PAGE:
By Richard Campbell 

Founded in 2014 by Harvard, MIT, MGH, and The Boston Globe, the annual Hub Week now sporting many new sponsors, materialized on City Hall Plaza Monday October the 8th this past week. The showcase runs through the 14th and is comprised of over 200 events. This year’s theme is “We the Future”, which seems as much about cultural innovations as future crisis points mitigated by technologies. Hub Week brings smart people from around the world to showcase innovations in technology, medicine, education, humanities and the arts. While there are really only three full days of forums-Wednesday through Friday- the week includes satellite experiences all around Boston. Home base on City Hall Plaza is where select environments, staged experiences and amenities create a small village. With attendees from 46 states, 59 countries, and 38 industries charted around the city, you will find planning critical. Trust me: this is not your grandfather’s science fair. 

Big Money Or Freebie Option… 

For the hefty ticket price of $700.00 there is the Concierge Pass with all the perks, though the Insider Pass for $200.00 seems like something for those in the more middle-income range. Don’t sweat it if that price is too rich for your blood, as there are plenty of things to see for FREE if you obtain a GA General Admission pass. Students and Startups qualify for 50% off passes, and there were early bird discounts. But let’s not kid ourselves, unless the boss is paying for it, Hub Week is well beyond most purse strings of people wishing to be merely entertained. If you are planning on launching a complex start-up, it is worth every penny. 

Of course, when one is talking about reserve front row seats to a lecture by Walter Isaacson the author of the best-selling biographies on Steve Jobs, Leonardo Da Vinci, and Benjamin Franklin; or Penny Heaton CEO of the Bill & Melinda Gates Research Institute, you sort of expect to shell out some cash. Local luminaries from the MIT Media Lab, such as Rosalind Picard, and Neri Oxman give the forums that extra technical gravitas. Perhaps young people’s preference will be to hear David Hogg, from March for Our Lives, or Chana Sacks from Mass General’s Gun Violence Prevention Program. There are attempts to envision a more peaceful, harmonious world that bridges the inequality between poor and wealthy nations. A recurring theme is how individuals can reach out to the larger world and find purpose in life.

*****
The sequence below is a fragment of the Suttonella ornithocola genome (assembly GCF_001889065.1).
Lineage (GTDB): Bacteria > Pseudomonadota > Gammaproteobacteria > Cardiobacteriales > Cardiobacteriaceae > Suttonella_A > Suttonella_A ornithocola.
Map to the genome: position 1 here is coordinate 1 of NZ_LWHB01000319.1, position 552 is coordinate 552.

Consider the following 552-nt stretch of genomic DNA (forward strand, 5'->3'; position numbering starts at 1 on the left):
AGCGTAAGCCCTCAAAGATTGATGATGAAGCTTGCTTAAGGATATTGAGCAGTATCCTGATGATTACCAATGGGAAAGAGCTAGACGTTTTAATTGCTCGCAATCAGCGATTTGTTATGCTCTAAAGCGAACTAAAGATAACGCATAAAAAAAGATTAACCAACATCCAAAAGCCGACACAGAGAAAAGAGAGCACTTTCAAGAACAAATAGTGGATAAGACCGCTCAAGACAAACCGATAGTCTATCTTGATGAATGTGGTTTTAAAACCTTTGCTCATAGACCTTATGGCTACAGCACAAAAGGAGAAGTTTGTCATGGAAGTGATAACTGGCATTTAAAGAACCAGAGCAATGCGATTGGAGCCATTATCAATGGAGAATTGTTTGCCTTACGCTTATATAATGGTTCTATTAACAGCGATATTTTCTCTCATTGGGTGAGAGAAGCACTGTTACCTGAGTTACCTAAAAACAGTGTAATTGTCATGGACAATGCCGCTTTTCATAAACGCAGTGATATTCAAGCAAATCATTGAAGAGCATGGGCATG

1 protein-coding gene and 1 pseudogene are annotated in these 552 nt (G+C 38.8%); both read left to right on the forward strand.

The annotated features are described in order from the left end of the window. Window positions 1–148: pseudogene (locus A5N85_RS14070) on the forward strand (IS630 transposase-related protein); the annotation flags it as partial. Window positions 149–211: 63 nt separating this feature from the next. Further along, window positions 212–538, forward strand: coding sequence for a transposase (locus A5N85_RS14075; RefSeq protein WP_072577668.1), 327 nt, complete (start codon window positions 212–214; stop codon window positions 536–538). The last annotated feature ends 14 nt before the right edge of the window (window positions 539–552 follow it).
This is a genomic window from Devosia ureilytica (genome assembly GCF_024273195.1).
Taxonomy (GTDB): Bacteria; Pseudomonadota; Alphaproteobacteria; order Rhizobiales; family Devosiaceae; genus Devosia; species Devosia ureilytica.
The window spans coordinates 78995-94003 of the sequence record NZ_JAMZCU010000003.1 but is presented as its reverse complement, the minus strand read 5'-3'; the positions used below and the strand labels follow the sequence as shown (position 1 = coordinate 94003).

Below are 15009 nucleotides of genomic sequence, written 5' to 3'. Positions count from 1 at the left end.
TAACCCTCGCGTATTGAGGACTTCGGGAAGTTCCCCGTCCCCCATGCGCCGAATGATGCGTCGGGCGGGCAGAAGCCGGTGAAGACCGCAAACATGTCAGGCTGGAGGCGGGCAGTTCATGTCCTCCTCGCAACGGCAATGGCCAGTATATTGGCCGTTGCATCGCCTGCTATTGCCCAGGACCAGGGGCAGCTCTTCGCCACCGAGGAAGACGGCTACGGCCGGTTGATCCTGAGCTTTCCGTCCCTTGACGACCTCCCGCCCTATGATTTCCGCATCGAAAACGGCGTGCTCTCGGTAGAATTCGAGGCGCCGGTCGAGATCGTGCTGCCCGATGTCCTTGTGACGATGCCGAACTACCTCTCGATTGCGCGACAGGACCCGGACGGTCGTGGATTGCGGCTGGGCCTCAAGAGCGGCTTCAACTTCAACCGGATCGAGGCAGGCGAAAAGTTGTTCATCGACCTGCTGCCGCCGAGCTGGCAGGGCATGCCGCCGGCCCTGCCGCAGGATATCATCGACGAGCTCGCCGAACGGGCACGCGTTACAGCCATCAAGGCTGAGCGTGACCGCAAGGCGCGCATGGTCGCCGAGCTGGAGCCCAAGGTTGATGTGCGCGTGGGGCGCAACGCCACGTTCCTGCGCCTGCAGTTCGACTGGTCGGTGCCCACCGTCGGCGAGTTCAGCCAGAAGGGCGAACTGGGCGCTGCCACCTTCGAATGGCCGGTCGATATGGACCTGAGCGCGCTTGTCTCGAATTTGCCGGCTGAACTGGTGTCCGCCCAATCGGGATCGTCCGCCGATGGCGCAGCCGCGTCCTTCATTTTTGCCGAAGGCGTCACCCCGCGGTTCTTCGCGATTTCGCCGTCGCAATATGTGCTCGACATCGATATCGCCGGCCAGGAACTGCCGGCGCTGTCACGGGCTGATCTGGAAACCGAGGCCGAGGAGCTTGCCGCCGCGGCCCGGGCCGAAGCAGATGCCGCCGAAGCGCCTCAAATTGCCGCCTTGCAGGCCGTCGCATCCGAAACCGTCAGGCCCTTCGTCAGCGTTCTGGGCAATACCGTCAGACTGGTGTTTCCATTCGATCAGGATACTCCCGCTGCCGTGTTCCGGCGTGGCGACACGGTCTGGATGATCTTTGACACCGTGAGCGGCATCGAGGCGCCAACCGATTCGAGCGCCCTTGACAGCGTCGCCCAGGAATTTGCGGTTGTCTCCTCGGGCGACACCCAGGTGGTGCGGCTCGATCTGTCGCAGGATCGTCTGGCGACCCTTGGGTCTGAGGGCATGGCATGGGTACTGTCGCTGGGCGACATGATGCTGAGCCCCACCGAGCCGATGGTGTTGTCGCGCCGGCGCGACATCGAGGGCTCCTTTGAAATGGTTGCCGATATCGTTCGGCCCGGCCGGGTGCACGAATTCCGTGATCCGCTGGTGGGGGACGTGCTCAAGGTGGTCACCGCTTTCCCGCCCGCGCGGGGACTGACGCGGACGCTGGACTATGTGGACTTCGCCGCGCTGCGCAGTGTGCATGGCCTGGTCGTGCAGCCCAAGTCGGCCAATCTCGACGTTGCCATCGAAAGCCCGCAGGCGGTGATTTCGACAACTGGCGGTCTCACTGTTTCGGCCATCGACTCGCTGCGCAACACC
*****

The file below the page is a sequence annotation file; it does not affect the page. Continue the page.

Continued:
Big sponsor events like MIT’s Hackathon will draw the computer geeks but I had to attend the Aerial Drones workshop at District Hall in the Seaport hosted by Swissnex. Called “Aerial Futures: The Drone Frontier”, this was a combination drone demonstration and forum that included about 25 organizations primarily from Switzerland and the US, focused upon the 20 billion-dollar drone industry. In what seemed like an unlimited clash of ideas from aerial pollination, to virtual piloting technologies, data collection, energy harvesting, aerial mapping, machine learning, and wind tunnel technology-one afternoon at this Hub Station is a mind-boggling Geek Heaven. 

The Broad Institute never fails to shock you with the next revelation in genetics, and dutifully presented “CRISPR: From Lab to Clinic” on Tuesday Night. But don’t worry, they haven’t gotten to the stage of walk in appointments for gene editing. Many commercial sponsors gave generously in creative ways. Blue Cross / Blue Shield has a booth entirely dedicated to prosthetics and body technology to overcome disabilities; Toyota has their Mirai Experience and Liberty Mutual presented the Information Zone. The Crystal Cave and other arts exhibits round out the learning experience with some fun, as well as nightly parties on City Hall Plaza lit up like an airport hangar. Besides music and art performances there are featured movies and podcasts. Warning. Your brain may rapidly expand during Hub Week, but one night of TV sports or network news can bring it back down to reality.